Bahrain has positive net exports in the international trade of mineral fuels including oil, mostly refined petroleum oils. In turn, these cashflows indicate Bahrain’s strong competitive advantages under the mineral fuels including oil category.
Overall Bahrain incurred a -$2.7 billion trade deficit for 2018, up by 10.7% from -$2.5 billion one year earlier.
Below are exports from Bahrain that result in negative net exports or product trade balance deficits. These negative net exports reveal product categories where foreign spending on home country Bahrain’s goods trail Bahraini importer spending on foreign products.
- Machinery including computers: -US$1.7 billion (Up by 28.8% since 2017)
- Electrical machinery, equipment: -$1.4 billion (Up by 6.8%)
- Vehicles: -$949.2 million (Up by 14.1%)
- Inorganic chemicals: -$931.7 million (Up by 95.5%)
- Ships, boats: -$457 million (Up by 2.8%)
- Gems, precious metals: -$347.9 million (Up by 2.9%)
- Pharmaceuticals: -$331.2 million (Up by 21.1%)
- Meat: -$233.2 million (Up by 2.6%)
- Salt, sulphur, stone, cement: -$204.2 million (Down by -0.3%)
- Optical, technical, medical apparatus: -$200.5 million (Up by 35.5%)
Bahrain has highly negative net exports and therefore deep international trade deficits under the machinery including computers category, notably turbojets, computers and air or vacuum pumps.
Bahraini Export Companies
Two Bahraini regional banks rank among Forbes Global 2000 corporations, namely Ahli United Bank and Arab Banking.
Wikipedia lists exports-related companies from Bahrain. Selected examples are shown below:
- Al Baraka Banking Group (investment banking)
- Aluminium Bahrain (aluminum and related products)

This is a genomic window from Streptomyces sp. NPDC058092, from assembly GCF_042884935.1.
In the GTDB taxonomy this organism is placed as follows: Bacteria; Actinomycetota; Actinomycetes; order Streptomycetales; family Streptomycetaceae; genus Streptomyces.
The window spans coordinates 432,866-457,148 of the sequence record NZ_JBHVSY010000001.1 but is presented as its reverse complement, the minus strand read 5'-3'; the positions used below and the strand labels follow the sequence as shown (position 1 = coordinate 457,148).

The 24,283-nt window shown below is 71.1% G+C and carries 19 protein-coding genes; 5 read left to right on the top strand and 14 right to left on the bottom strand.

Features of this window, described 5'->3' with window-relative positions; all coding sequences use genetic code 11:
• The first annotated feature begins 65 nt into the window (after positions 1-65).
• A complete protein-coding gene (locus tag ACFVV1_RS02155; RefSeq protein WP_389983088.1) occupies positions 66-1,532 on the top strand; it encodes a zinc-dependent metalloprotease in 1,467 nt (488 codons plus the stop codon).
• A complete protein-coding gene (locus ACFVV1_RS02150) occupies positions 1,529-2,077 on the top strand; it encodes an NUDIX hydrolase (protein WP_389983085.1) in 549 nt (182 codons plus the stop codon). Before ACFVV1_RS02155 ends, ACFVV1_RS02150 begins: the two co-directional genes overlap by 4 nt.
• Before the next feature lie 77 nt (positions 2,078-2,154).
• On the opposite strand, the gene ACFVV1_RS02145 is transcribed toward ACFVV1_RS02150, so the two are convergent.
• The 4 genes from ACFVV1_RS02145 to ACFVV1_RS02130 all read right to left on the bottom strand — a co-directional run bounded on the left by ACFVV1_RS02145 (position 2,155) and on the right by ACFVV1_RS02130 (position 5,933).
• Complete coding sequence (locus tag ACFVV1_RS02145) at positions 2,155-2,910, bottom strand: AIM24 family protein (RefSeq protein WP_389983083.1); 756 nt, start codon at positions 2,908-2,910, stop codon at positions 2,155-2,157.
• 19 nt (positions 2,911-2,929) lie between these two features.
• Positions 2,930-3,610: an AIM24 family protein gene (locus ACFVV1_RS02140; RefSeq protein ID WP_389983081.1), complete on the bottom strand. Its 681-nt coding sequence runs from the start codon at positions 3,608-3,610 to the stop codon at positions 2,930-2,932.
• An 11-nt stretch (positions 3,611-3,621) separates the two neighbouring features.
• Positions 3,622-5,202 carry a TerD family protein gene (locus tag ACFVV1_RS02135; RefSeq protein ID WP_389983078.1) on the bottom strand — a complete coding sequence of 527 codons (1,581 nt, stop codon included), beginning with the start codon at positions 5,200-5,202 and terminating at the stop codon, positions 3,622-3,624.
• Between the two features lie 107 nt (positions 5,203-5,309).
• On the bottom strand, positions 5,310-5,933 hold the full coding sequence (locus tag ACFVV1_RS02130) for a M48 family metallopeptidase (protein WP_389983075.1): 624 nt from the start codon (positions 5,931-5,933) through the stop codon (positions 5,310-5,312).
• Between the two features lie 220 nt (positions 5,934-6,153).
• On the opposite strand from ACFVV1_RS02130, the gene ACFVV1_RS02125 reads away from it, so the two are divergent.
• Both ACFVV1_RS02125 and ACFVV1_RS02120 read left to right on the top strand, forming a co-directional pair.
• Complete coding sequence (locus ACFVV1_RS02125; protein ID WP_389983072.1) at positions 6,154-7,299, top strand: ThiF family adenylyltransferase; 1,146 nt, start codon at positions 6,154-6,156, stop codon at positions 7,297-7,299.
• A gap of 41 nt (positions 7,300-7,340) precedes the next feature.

- Bahrain Petroleum Company (oil, gas)
- Banagas (natural gas)
- DHL International Aviation ME (cargo transportation)
- Fakhro Group (industrial conglomerate)
- Nass Corporation B.S.C. (construction materials)
- Yusuf Bin Ahmed Kanoo (travel, shipping, technology conglomerate)
In macroeconomic terms, Bahrain’s total exported goods represent 10.5% of its overall Gross Domestic Product for 2018 ($74.1 billion valued in Purchasing Power Parity US dollars). That 10.5% for exports to overall GDP in PPP for 2018 compares to 12.6% for 2014, seeming to indicate a relatively decreasing reliance on products sold on international markets for Bahrain’s total economic performance. And while this article focuses on exported goods, it is interesting to note that Bahrain also provided $11.9 billion worth of exports-related services to global customers for an additional 16.1% of GDP in PPP. These metrics include a significant amount of re-exporting activity.
Another key indicator of a country’s economic performance is its unemployment rate. Bahrain’s unemployment rate was 3.9% for 2018, up from 3.7% in 2017 per Trading Economics.
Bahrain’s capital city is Manama, a name meaning “place of rest” or “place of dreams” in Arabic.
See also Saudi Arabia’s Top 10 Exports, Jordan’s Top 10 Exports and Top Middle Eastern Export Countries
Central Intelligence Agency, The World Factbook Middle East: Bahrain. Accessed on November 5, 2019
FlagPictures.org, Flag of Bahrain. Accessed on November 5, 2019
Forbes Global 2000 rankings, The World’s Biggest Public Companies. Accessed on November 5, 2019
International Monetary Fund, World Economic Outlook Database (GDP based on Purchasing Power Parity). Accessed on November 5, 2019
International Trade Centre, Trade Map. Accessed on November 5, 2019
Investopedia, Net Exports Definition. Accessed on November 5, 2019
Wikipedia, Bahrain. Accessed on November 5, 2019
Wikipedia, Gross domestic product. Accessed on November 5, 2019
Wikipedia, List of Companies of Bahrain. Accessed on November 5, 2019
Wikipedia, Purchasing power parity. Accessed on November 5, 2019
World’s Capital Cities, Capital Facts for Manama, Bahrain. Accessed on November 5, 2019